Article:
“I think its very good news for Tulare County,” she said of Boswell’s decision.

For his part, Crocker noted, “I think it’s important to know the J.G. Boswell Co. has the majority of the water rights on the Kings River,” so some of its water could have been transferred to the Friant-Kern Canal, which is closer to the development site, though the company still would have had to incur the costs of getting surface water to site, which could have been highly expensive.

“But if you are a community of 10,000 homes, that is the cost of doing business.”

Crocker went on the speculate that Boswell’s decision likely was in response to the rigorous regulatory and environmental restrictions new businesses and developments face these days, along with new regulations on water use coming once California’s Sustainable Groundwater Management Act is fully implemented. That program requires communities and water districts to develop and implement plans to curtail groundwater overdraft, and the strategies for most are likely to include restricting water use.

“That brings a lot of uncertainty that factors into any businesses process of whether they can develop a profit,” Crock said, adding that it’s unfortunate when regulations hinder people following the rules to develop homes and businesses.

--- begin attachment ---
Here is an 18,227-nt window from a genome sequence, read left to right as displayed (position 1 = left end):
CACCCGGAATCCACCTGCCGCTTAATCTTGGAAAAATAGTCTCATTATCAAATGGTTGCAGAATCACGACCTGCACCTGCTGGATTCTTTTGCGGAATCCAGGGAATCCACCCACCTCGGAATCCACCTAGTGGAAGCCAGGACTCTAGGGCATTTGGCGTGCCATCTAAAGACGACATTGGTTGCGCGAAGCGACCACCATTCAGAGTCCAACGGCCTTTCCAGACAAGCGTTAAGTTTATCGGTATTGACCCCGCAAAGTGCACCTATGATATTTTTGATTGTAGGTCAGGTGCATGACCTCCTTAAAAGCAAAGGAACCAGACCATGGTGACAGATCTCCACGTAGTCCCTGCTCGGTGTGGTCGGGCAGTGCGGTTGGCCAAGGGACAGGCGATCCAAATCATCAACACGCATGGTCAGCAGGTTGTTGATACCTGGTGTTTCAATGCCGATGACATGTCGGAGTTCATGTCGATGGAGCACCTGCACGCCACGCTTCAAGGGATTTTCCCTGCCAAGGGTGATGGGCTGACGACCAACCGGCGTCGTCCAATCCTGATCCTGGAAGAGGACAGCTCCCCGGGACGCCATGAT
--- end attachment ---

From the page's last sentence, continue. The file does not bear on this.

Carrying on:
And while he never took a formal stand on whether to support or oppose Yokohl Ranch, the supervisor said, “If they were able to mitigate some issues, then I think it would have been a good fit.”

“I’m sorry to see it go. It could have been a real benefit for Tulare County,” added Supervisor Steve Worthley, the only remaining member of the Board of Supervisors in office when Boswell submitted its application to the county in 2006.

He said he had a brief conversation with a principal involved in the project who said that it came down to a lack of confidence in having enough potential buyers who could afford homes in the planned community.

“They didn’t see how it could pencil out in the current market conditions,” Worthley said.

“When you look at our market, when you look at who could afford these houses in our area, this would be stretch,” he said, adding that the developer indicated such a project could have worked in Southern California, where the company has backed a couple of comparable residential developments.

“Overall, I think it was somewhat of a wash,” said Crocker, noting that while there were issues of concern about the development, “It would have brought revenues to the county and brought more attention to mountain foothill communities.”

Since word got out about Boswell ending the Yokohl Ranch project, Worthley said he has been asked if some other developer might take it on.

As he sees it, Boswell was in a unique position, owning the land, having experience in developing big, high-end residential communities and having the finances in place to fund such a venture.

“I can’t think of any other property owner or landowner in a position to attempt what they were looking to do.”